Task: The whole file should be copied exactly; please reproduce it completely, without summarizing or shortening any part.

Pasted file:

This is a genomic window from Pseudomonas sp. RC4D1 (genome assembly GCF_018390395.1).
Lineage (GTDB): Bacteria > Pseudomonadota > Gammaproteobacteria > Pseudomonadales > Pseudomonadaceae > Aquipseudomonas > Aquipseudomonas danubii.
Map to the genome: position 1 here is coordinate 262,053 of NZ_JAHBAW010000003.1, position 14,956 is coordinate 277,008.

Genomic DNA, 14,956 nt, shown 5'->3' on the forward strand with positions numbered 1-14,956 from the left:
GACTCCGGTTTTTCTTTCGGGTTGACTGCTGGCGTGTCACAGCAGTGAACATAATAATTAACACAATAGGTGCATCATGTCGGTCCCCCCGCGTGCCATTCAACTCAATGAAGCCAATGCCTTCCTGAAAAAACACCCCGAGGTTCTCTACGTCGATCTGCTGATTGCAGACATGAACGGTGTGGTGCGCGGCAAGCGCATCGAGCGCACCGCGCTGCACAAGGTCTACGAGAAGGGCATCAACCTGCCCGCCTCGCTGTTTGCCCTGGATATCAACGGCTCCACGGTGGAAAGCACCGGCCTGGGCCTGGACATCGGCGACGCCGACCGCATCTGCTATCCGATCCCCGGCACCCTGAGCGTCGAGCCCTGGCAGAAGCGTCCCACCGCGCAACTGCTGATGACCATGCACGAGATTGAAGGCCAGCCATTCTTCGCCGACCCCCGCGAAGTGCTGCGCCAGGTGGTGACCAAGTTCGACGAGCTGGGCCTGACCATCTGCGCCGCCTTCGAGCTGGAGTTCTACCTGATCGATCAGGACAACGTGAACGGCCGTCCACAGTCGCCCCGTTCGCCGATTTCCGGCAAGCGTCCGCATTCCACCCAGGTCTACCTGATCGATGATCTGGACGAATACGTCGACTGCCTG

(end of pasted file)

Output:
This is a genomic window from Pseudomonas sp. RC4D1 (genome assembly GCF_018390395.1).
Lineage (GTDB): Bacteria > Pseudomonadota > Gammaproteobacteria > Pseudomonadales > Pseudomonadaceae > Aquipseudomonas > Aquipseudomonas danubii.
Map to the genome: position 1 here is coordinate 262,053 of NZ_JAHBAW010000003.1, position 14,956 is coordinate 277,008.

Genomic DNA, 14,956 nt, shown 5'->3' on the forward strand with positions numbered 1-14,956 from the left:
GACTCCGGTTTTTCTTTCGGGTTGACTGCTGGCGTGTCACAGCAGTGAACATAATAATTAACACAATAGGTGCATCATGTCGGTCCCCCCGCGTGCCATTCAACTCAATGAAGCCAATGCCTTCCTGAAAAAACACCCCGAGGTTCTCTACGTCGATCTGCTGATTGCAGACATGAACGGTGTGGTGCGCGGCAAGCGCATCGAGCGCACCGCGCTGCACAAGGTCTACGAGAAGGGCATCAACCTGCCCGCCTCGCTGTTTGCCCTGGATATCAACGGCTCCACGGTGGAAAGCACCGGCCTGGGCCTGGACATCGGCGACGCCGACCGCATCTGCTATCCGATCCCCGGCACCCTGAGCGTCGAGCCCTGGCAGAAGCGTCCCACCGCGCAACTGCTGATGACCATGCACGAGATTGAAGGCCAGCCATTCTTCGCCGACCCCCGCGAAGTGCTGCGCCAGGTGGTGACCAAGTTCGACGAGCTGGGCCTGACCATCTGCGCCGCCTTCGAGCTGGAGTTCTACCTGATCGATCAGGACAACGTGAACGGCCGTCCACAGTCGCCCCGTTCGCCGATTTCCGGCAAGCGTCCGCATTCCACCCAGGTCTACCTGATCGATGATCTGGACGAATACGTCGACTGCCTG